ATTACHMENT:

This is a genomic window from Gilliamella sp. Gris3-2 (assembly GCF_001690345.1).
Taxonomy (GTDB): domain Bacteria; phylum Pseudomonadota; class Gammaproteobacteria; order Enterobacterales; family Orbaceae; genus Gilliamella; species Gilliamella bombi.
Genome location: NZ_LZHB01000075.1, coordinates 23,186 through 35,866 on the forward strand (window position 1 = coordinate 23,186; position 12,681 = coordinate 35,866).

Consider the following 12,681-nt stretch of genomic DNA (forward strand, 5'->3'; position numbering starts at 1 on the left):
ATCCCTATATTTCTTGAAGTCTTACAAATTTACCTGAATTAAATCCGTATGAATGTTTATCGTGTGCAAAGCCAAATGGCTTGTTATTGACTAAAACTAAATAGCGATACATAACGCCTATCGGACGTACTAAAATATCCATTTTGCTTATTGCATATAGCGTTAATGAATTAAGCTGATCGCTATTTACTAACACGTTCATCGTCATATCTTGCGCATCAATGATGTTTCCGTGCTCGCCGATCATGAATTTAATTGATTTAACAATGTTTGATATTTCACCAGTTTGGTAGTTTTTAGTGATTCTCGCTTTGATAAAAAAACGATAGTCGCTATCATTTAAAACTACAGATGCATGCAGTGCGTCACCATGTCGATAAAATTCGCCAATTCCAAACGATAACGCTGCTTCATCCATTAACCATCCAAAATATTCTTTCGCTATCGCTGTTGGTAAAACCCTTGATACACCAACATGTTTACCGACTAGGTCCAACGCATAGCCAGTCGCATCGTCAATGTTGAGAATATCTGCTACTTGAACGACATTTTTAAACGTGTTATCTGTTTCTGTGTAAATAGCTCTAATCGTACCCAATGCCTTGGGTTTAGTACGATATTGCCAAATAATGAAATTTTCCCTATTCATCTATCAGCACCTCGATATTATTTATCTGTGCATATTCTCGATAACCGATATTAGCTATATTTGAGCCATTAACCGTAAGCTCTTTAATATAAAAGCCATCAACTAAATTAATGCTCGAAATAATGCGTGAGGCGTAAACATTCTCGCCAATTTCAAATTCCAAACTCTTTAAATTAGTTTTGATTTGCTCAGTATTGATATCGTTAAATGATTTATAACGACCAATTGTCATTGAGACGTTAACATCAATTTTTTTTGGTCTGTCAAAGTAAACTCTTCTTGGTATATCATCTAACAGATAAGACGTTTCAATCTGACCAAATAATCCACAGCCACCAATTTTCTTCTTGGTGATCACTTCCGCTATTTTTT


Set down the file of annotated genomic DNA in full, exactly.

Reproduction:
This is a genomic window from Gilliamella sp. Gris3-2 (assembly GCF_001690345.1).
Taxonomy (GTDB): domain Bacteria; phylum Pseudomonadota; class Gammaproteobacteria; order Enterobacterales; family Orbaceae; genus Gilliamella; species Gilliamella bombi.
Genome location: NZ_LZHB01000075.1, coordinates 23,186 through 35,866 on the forward strand (window position 1 = coordinate 23,186; position 12,681 = coordinate 35,866).

Consider the following 12,681-nt stretch of genomic DNA (forward strand, 5'->3'; position numbering starts at 1 on the left):
ATCCCTATATTTCTTGAAGTCTTACAAATTTACCTGAATTAAATCCGTATGAATGTTTATCGTGTGCAAAGCCAAATGGCTTGTTATTGACTAAAACTAAATAGCGATACATAACGCCTATCGGACGTACTAAAATATCCATTTTGCTTATTGCATATAGCGTTAATGAATTAAGCTGATCGCTATTTACTAACACGTTCATCGTCATATCTTGCGCATCAATGATGTTTCCGTGCTCGCCGATCATGAATTTAATTGATTTAACAATGTTTGATATTTCACCAGTTTGGTAGTTTTTAGTGATTCTCGCTTTGATAAAAAAACGATAGTCGCTATCATTTAAAACTACAGATGCATGCAGTGCGTCACCATGTCGATAAAATTCGCCAATTCCAAACGATAACGCTGCTTCATCCATTAACCATCCAAAATATTCTTTCGCTATCGCTGTTGGTAAAACCCTTGATACACCAACATGTTTACCGACTAGGTCCAACGCATAGCCAGTCGCATCGTCAATGTTGAGAATATCTGCTACTTGAACGACATTTTTAAACGTGTTATCTGTTTCTGTGTAAATAGCTCTAATCGTACCCAATGCCTTGGGTTTAGTACGATATTGCCAAATAATGAAATTTTCCCTATTCATCTATCAGCACCTCGATATTATTTATCTGTGCATATTCTCGATAACCGATATTAGCTATATTTGAGCCATTAACCGTAAGCTCTTTAATATAAAAGCCATCAACTAAATTAATGCTCGAAATAATGCGTGAGGCGTAAACATTCTCGCCAATTTCAAATTCCAAACTCTTTAAATTAGTTTTGATTTGCTCAGTATTGATATCGTTAAATGATTTATAACGACCAATTGTCATTGAGACGTTAACATCAATTTTTTTTGGTCTGTCAAAGTAAACTCTTCTTGGTATATCATCTAACAGATAAGACGTTTCAATCTGACCAAATAATCCACAGCCACCAATTTTCTTCTTGGTGATCACTTCCGCTATTTTTT